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Net primary production in tropical forests: An evaluation and synthesis of existing field data

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Clark, D. A., Brown, S., Kicklighter, D. W., Chambers, J. Q., Thomlinson, J. R., Ni, J., et al. (2001). Net primary production in tropical forests: An evaluation and synthesis of existing field data. Ecological Applications, 11(2), 371-384.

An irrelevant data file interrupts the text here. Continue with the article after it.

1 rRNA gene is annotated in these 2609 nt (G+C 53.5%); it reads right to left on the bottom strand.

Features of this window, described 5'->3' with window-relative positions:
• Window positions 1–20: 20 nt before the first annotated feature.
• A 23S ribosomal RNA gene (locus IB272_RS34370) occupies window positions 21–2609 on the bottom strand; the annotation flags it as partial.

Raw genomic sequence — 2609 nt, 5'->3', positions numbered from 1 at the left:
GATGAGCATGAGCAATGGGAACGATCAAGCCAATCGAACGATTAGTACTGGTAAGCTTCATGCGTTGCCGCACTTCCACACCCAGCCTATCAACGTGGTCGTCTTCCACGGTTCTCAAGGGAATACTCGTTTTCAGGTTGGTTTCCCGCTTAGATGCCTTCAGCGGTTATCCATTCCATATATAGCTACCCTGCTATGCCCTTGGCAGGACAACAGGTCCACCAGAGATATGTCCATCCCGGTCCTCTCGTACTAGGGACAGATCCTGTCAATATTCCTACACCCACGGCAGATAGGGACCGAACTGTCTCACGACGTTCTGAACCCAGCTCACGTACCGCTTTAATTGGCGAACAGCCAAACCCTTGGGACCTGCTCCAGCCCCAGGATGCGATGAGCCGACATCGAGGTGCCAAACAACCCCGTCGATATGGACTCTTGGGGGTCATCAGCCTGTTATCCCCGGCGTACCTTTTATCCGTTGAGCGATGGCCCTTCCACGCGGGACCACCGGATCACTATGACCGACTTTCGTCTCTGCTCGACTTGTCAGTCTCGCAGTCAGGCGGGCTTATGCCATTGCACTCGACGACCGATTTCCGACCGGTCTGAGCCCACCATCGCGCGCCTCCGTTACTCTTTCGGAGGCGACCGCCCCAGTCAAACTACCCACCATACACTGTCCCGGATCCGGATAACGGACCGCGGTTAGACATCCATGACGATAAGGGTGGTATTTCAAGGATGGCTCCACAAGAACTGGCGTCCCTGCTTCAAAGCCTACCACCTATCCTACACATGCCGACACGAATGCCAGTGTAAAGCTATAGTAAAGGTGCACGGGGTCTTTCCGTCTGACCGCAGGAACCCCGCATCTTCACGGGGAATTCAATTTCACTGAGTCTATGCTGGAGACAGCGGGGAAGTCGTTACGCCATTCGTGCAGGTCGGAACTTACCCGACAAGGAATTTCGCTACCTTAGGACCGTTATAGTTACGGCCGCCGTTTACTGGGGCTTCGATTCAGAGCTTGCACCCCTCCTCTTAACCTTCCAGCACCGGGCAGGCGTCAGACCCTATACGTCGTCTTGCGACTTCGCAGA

Information on net primary production in tropical forests is needed for the development of realistic global carbon budgets, for projecting how these ecosystems will be affected by climatic and atmospheric changes, and for evaluating eddy covariance measurements of tropical forest carbon flux. However, a review of the database commonly used to address these issues shows that it has serious flaws. In this paper we synthesize the data in the primary literature on NPP in old-growth tropical forests to produce a consistent data set on NPP for these forests. Studies in this biome have addressed only a few NPP components, all aboveground. Given the limited scope of the direct field measurements, we sought relationships in the existing data that allow estimation of unmeasured aspects of production from those that are more easily assessed. We found a predictive relationship between annual litterfall and aboveground biomass increment. For 39 diverse tropical forest sites, we then developed consistent, documented estimates of the upper and lower bounds around total NPP to serve as benchmarks for calibrating and validating biogeochemical models with respect to this biome. We developed these estimates based on existing field measurements, current understanding of aboveground consumption and biogenic volatile organic carbon emissions, and our judgment that belowground production is bounded by the range 0.2-1.2 x ANPP (aboveground NPP). Across this broad spectrum of tropical forests (dry to wet, lowland to montane, nutrient-rich to nutrient-poor soils), our estimates of lower and upper bounds on total NPP range from 1.7 to 11.8 Mg C.ha(-1).yr(-1) (lower bounds) and from 3.1 to 21.7 Mg C.ha(-1).yr(-1) (upper bounds). We also showed that two relationships that have been used for estimating NPP (the Bray-Gorham relationship based on leaf litterfall and the Miami model based on temperature or precipitation) are not valid for the tropical forest biome. [References: 92]